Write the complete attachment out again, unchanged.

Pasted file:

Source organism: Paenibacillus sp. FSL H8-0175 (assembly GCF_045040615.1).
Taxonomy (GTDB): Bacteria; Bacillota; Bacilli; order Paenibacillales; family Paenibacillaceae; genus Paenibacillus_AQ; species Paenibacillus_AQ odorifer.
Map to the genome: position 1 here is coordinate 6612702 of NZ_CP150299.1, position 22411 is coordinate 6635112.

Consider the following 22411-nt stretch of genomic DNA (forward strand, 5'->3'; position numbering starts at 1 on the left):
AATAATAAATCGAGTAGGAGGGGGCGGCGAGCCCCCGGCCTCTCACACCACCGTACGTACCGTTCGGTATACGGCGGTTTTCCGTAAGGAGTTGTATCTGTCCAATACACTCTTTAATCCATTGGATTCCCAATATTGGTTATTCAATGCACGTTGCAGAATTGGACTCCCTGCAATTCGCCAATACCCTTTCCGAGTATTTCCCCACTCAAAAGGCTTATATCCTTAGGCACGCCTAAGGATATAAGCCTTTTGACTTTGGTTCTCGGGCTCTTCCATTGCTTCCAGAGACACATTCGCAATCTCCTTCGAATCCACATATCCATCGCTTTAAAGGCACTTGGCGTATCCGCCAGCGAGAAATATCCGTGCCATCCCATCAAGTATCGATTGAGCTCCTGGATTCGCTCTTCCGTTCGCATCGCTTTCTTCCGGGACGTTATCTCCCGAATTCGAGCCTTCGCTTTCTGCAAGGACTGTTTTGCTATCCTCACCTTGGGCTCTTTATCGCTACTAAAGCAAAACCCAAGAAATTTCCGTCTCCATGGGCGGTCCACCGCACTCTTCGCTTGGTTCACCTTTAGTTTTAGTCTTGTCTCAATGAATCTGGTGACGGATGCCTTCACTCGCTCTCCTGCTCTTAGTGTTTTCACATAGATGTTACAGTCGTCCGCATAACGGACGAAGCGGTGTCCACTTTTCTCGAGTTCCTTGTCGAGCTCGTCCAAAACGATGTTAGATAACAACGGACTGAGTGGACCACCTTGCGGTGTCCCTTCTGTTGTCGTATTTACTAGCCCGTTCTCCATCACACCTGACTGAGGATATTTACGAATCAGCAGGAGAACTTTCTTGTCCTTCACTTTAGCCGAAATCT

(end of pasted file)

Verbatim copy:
Source organism: Paenibacillus sp. FSL H8-0175 (assembly GCF_045040615.1).
Taxonomy (GTDB): Bacteria; Bacillota; Bacilli; order Paenibacillales; family Paenibacillaceae; genus Paenibacillus_AQ; species Paenibacillus_AQ odorifer.
Map to the genome: position 1 here is coordinate 6612702 of NZ_CP150299.1, position 22411 is coordinate 6635112.

Consider the following 22411-nt stretch of genomic DNA (forward strand, 5'->3'; position numbering starts at 1 on the left):
AATAATAAATCGAGTAGGAGGGGGCGGCGAGCCCCCGGCCTCTCACACCACCGTACGTACCGTTCGGTATACGGCGGTTTTCCGTAAGGAGTTGTATCTGTCCAATACACTCTTTAATCCATTGGATTCCCAATATTGGTTATTCAATGCACGTTGCAGAATTGGACTCCCTGCAATTCGCCAATACCCTTTCCGAGTATTTCCCCACTCAAAAGGCTTATATCCTTAGGCACGCCTAAGGATATAAGCCTTTTGACTTTGGTTCTCGGGCTCTTCCATTGCTTCCAGAGACACATTCGCAATCTCCTTCGAATCCACATATCCATCGCTTTAAAGGCACTTGGCGTATCCGCCAGCGAGAAATATCCGTGCCATCCCATCAAGTATCGATTGAGCTCCTGGATTCGCTCTTCCGTTCGCATCGCTTTCTTCCGGGACGTTATCTCCCGAATTCGAGCCTTCGCTTTCTGCAAGGACTGTTTTGCTATCCTCACCTTGGGCTCTTTATCGCTACTAAAGCAAAACCCAAGAAATTTCCGTCTCCATGGGCGGTCCACCGCACTCTTCGCTTGGTTCACCTTTAGTTTTAGTCTTGTCTCAATGAATCTGGTGACGGATGCCTTCACTCGCTCTCCTGCTCTTAGTGTTTTCACATAGATGTTACAGTCGTCCGCATAACGGACGAAGCGGTGTCCACTTTTCTCGAGTTCCTTGTCGAGCTCGTCCAAAACGATGTTAGATAACAACGGACTGAGTGGACCACCTTGCGGTGTCCCTTCTGTTGTCGTATTTACTAGCCCGTTCTCCATCACACCTGACTGAGGATATTTACGAATCAGCAGGAGAACTTTCTTGTCCTTCACTTTAGCCGAAATCT